The world has become a canvass painted in white and black. The white symbolizes light and the black is darkness, and the people living in that light are ignorant, dwelling in oblivion. Those in darkness struggle; they fight their way towards the threshold of light but never making it. They walk, they run, they crawl until they are short of breathe. Some are afraid of giving up and losing all the time they spent fighting. For others whose spirits are damped by fatigue and lack the strength to continue, they give up their lives and go up to become stars. But strength is in the living, and those who continue to fight their way are the true heroes.

This beginning symbolizes those people that are not strong enough to withstand the darkness in their lives and end up committing suicide. This is also me giving strength to those who continue to fight against all odds. They are truly heroes.

Ifeanyichukwu: Beautiful. You know, the last line sounds a striking note for me:  “Those who fight darkness no matter how little free themselves from its clutch, and the others who succumb to it, become the breaking news.” However, it makes me feel the story has not ended yet. It leaves us to our conjectures. What happens to Ladidi afterwards? Will the law catch up with her? Will it find her guilty or vindicate her on the death of her husband? I love that there is no closure. There are endless possibilities. It’s good for our imaginations to fly.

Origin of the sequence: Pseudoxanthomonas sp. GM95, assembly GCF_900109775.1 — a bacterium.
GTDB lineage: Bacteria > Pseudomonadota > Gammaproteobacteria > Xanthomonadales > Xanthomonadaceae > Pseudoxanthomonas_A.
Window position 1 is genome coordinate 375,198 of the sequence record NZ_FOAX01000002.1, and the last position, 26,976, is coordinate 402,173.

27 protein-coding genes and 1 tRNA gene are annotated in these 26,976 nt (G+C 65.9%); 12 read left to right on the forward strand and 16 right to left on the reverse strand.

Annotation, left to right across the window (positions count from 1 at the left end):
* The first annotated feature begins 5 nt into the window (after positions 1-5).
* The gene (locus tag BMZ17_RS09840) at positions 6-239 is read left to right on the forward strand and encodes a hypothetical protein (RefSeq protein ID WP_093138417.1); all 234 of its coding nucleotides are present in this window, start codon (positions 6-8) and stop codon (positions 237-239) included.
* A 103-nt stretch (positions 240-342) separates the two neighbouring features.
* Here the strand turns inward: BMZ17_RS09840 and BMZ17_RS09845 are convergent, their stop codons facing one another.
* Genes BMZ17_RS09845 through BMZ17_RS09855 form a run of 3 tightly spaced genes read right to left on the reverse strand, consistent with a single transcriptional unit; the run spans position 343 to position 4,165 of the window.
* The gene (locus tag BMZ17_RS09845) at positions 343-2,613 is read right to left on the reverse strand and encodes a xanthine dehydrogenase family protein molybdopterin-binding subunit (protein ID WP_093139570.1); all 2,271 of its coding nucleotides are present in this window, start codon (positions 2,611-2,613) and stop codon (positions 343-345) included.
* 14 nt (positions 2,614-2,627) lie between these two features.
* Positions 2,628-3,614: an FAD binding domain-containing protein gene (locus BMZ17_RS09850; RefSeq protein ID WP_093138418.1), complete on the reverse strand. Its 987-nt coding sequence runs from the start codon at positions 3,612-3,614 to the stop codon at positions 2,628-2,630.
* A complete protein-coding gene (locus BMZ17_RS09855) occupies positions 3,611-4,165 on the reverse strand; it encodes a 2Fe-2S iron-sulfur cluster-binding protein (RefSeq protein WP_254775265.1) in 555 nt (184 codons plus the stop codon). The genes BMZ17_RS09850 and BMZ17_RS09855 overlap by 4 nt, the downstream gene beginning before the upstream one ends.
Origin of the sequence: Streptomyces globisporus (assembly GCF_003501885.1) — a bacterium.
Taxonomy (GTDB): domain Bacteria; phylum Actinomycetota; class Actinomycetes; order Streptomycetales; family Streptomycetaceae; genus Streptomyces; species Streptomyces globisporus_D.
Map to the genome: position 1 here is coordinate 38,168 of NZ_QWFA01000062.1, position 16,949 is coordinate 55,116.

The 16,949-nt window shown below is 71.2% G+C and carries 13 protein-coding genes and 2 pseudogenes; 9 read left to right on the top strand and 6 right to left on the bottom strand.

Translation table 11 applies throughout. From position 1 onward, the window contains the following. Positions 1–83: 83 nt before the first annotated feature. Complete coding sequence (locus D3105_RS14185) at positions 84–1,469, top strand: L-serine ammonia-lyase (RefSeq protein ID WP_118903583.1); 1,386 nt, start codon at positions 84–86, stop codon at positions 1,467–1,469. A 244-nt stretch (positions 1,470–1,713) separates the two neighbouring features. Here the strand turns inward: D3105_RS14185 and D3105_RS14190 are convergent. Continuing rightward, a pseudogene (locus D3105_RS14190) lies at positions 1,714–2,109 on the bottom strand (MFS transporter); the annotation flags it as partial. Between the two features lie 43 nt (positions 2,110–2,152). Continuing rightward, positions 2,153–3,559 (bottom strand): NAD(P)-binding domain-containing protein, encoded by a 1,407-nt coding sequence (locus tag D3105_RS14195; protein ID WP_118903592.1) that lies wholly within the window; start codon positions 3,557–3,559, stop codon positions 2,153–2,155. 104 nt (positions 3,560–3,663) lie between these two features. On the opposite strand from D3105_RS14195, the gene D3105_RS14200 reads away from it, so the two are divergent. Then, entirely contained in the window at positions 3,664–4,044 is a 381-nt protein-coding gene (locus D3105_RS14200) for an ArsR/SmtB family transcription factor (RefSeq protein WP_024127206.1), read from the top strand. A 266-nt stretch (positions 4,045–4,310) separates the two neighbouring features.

Hajaarh: Don’t tempt me into making this a novel… But you are right. The endless possibilities at the end make it thirst-worthy. This might actually motivate me to turn it to a heart-breaking book. But time shall tell. Maybe someday. I am also glad you love it. I am always happy when people find pleasure in what I write. It means I did touch their hearts.

Ifeanyichukwu: I’m now your muse. Make it a book then.

Hajaarh: We will see.

Ifeanyichukwu: You’re a scientist. And you are about completing your M.Tech. in Microbiology. But art is your home. With poetry and prose, you interrogate and confront the society. The future is huge. We are looking forward to seeing more of you.

Hajaarh: Yes, that’s correct. Science is a good place to be but I’ve found home in Art.

Thank you. I look forward to having more conversations with you again.

peter_eze_interviewer

Ifeanyichukwu Peter Eze is a contributing writer at Panorama: The Journal of Intelligent Travel. He strongly believes in good writing. A good writing is an art. Art appeals, sings, laughs. tickles, wrenches. It engages us to think and have needful conversations–our windows to the worlds of the text and beyond. This is beauty. Beauty is the product of craft and skill. His works have apppeared in: Tiny Essays, Pangolin Review, Scarlet Leaf Review, Expound, Brittle Paper, Praxis, The Single Story Foundation Journal, Selfies and Signatures Anthology, The Vanguard Book of Love Stories, Late Night Blues Anthology, BPPC Anthology, and a few other places. He was the winner of the May 2019 edition of the Brigitte Poirson Poetry Contest with his poem, KILL. His Piece, ‘Life Deferred ‘ was in the top four of the January 2017 edition of the Igby Prize for nonfiction. He holds a BA in Philosophy from the University of Nigerian, Nsukka.

IFEANYICHUKWU PETER EZE

CONTRIBUTING INTERVIEWER FOR FICTION